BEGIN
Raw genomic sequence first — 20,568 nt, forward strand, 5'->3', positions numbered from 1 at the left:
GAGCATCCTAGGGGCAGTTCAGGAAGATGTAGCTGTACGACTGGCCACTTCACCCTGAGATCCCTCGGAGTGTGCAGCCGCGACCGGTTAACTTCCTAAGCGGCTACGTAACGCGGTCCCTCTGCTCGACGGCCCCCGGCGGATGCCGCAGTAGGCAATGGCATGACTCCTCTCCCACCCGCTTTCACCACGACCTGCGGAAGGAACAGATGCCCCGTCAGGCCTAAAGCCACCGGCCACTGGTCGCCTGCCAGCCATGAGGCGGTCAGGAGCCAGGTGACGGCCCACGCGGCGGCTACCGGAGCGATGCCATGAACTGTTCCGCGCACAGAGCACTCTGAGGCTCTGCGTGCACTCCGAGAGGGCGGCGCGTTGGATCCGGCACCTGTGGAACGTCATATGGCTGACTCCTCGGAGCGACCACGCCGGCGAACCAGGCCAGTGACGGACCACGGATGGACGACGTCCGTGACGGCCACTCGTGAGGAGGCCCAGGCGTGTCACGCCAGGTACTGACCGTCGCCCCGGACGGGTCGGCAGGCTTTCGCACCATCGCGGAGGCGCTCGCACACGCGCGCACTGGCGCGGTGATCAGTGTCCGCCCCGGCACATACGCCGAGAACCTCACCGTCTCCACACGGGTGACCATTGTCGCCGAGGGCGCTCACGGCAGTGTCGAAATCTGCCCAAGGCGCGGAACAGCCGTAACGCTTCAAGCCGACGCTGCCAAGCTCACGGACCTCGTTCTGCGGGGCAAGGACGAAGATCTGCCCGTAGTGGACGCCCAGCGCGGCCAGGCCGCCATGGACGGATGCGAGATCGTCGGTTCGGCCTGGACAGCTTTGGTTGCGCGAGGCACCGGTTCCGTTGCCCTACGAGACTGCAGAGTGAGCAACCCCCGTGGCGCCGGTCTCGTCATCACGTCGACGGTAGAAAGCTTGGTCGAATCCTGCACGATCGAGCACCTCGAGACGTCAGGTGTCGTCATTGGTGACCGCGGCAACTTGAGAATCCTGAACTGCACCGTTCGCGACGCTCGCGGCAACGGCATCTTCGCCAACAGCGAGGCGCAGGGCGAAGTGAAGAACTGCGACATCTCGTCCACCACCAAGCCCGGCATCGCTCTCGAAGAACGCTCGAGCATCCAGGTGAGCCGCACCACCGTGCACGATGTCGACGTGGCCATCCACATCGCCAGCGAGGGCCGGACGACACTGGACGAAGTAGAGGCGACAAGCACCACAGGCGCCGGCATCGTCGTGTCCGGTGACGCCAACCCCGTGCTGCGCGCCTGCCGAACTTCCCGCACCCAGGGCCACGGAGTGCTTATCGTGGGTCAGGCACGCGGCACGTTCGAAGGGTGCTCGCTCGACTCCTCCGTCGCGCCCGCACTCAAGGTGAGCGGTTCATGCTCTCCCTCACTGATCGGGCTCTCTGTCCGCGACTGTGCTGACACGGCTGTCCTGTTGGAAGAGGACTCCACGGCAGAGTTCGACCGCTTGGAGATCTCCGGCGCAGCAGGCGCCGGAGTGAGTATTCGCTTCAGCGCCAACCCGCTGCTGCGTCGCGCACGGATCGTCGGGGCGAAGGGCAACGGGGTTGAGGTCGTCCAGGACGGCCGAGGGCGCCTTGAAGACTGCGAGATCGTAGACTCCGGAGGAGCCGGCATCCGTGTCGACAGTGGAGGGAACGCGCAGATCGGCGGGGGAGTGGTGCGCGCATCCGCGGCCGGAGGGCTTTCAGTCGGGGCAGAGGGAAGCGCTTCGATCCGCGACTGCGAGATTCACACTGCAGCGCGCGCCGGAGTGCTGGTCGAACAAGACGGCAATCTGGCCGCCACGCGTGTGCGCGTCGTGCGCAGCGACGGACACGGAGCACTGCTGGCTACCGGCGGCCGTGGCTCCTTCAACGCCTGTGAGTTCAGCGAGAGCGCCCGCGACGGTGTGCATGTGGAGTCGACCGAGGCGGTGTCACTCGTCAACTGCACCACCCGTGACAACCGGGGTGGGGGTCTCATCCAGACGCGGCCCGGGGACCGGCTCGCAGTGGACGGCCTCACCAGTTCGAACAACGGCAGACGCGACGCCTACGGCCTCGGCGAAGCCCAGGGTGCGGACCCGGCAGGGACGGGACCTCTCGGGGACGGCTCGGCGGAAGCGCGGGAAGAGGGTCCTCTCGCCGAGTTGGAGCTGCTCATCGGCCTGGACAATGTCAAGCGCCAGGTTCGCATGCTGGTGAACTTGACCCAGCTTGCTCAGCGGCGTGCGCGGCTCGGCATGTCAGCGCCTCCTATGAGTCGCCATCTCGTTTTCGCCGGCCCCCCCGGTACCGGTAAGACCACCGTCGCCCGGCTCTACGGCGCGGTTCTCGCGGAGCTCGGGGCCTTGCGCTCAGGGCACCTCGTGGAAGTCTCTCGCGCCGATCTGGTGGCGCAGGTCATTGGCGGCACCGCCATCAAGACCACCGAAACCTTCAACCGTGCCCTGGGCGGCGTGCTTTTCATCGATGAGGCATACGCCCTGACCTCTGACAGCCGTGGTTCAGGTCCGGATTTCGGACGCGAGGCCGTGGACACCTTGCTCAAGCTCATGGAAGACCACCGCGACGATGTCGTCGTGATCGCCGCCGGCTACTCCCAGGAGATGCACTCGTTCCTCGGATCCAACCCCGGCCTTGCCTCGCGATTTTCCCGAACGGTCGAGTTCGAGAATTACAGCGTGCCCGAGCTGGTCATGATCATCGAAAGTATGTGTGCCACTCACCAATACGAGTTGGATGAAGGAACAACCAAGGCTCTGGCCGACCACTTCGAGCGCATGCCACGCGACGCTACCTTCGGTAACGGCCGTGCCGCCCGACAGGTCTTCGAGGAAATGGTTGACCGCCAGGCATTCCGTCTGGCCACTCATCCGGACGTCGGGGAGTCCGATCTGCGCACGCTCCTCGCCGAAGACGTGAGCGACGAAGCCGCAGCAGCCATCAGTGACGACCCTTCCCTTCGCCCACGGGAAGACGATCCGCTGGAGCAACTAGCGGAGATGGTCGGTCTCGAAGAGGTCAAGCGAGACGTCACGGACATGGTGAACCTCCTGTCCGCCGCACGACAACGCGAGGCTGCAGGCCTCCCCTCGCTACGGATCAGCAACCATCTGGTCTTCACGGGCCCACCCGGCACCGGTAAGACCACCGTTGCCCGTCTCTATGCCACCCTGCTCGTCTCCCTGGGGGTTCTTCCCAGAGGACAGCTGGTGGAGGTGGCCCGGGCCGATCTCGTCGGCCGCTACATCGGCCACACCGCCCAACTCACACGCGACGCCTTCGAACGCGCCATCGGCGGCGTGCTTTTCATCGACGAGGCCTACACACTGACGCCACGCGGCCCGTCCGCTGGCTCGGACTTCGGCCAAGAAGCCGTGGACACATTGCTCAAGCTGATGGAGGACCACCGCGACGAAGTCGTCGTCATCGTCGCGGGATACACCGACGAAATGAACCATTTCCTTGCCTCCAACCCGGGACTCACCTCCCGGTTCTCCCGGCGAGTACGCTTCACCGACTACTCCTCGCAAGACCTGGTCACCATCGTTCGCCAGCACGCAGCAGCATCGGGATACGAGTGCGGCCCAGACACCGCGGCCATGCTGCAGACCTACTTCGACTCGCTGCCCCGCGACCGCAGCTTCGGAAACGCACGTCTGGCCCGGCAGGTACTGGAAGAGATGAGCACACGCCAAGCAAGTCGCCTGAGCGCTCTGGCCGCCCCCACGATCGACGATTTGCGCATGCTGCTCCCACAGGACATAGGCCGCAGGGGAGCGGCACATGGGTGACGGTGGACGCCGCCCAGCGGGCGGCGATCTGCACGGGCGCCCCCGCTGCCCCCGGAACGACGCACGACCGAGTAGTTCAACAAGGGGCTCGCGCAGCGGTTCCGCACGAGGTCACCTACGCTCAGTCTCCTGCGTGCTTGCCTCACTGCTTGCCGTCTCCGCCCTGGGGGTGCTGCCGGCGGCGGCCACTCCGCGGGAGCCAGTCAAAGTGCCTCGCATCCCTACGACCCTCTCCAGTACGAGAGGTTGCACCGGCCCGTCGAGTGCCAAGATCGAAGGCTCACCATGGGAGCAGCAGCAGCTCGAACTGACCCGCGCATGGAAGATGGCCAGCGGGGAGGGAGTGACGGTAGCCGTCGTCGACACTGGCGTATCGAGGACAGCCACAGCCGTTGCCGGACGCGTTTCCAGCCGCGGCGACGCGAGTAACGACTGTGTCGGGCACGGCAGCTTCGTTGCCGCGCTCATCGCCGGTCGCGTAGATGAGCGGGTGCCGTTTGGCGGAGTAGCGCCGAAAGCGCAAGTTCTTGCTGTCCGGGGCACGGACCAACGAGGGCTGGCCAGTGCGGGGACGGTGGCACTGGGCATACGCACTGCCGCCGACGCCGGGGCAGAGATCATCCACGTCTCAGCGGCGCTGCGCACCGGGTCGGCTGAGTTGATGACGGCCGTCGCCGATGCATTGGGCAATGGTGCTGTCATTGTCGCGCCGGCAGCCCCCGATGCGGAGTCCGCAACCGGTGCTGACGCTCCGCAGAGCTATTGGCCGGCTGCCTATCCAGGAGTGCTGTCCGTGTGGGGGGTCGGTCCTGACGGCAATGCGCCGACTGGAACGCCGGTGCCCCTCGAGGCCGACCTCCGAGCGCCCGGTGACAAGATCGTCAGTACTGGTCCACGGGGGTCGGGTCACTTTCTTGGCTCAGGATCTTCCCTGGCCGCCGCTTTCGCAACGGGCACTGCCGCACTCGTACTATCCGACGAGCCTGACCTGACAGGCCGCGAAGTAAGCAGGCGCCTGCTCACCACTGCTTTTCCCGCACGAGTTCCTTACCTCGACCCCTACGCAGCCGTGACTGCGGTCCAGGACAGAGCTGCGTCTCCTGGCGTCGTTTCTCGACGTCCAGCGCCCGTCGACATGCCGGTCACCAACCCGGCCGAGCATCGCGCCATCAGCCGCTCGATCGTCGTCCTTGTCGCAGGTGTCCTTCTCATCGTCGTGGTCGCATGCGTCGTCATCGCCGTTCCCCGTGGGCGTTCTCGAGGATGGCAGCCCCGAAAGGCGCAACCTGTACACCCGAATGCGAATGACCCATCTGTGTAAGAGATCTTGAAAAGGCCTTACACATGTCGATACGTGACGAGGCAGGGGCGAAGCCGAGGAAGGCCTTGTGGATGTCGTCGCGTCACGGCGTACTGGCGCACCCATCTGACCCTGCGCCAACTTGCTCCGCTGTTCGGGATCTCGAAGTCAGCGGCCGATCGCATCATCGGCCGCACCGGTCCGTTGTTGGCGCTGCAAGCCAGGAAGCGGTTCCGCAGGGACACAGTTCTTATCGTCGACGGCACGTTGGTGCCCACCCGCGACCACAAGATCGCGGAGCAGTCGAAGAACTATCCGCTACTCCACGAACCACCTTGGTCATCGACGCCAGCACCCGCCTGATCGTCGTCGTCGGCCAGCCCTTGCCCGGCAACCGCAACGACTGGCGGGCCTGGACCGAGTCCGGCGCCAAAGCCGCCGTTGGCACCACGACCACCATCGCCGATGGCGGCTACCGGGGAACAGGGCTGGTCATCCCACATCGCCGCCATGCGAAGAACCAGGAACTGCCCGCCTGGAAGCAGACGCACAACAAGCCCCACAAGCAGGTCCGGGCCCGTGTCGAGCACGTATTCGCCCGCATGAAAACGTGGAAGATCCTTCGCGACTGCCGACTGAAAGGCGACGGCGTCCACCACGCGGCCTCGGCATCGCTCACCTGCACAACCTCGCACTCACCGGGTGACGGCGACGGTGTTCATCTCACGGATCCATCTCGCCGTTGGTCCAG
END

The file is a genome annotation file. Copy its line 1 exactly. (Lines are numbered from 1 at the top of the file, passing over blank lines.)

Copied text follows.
Raw genomic sequence first — 20,568 nt, forward strand, 5'->3', positions numbered from 1 at the left: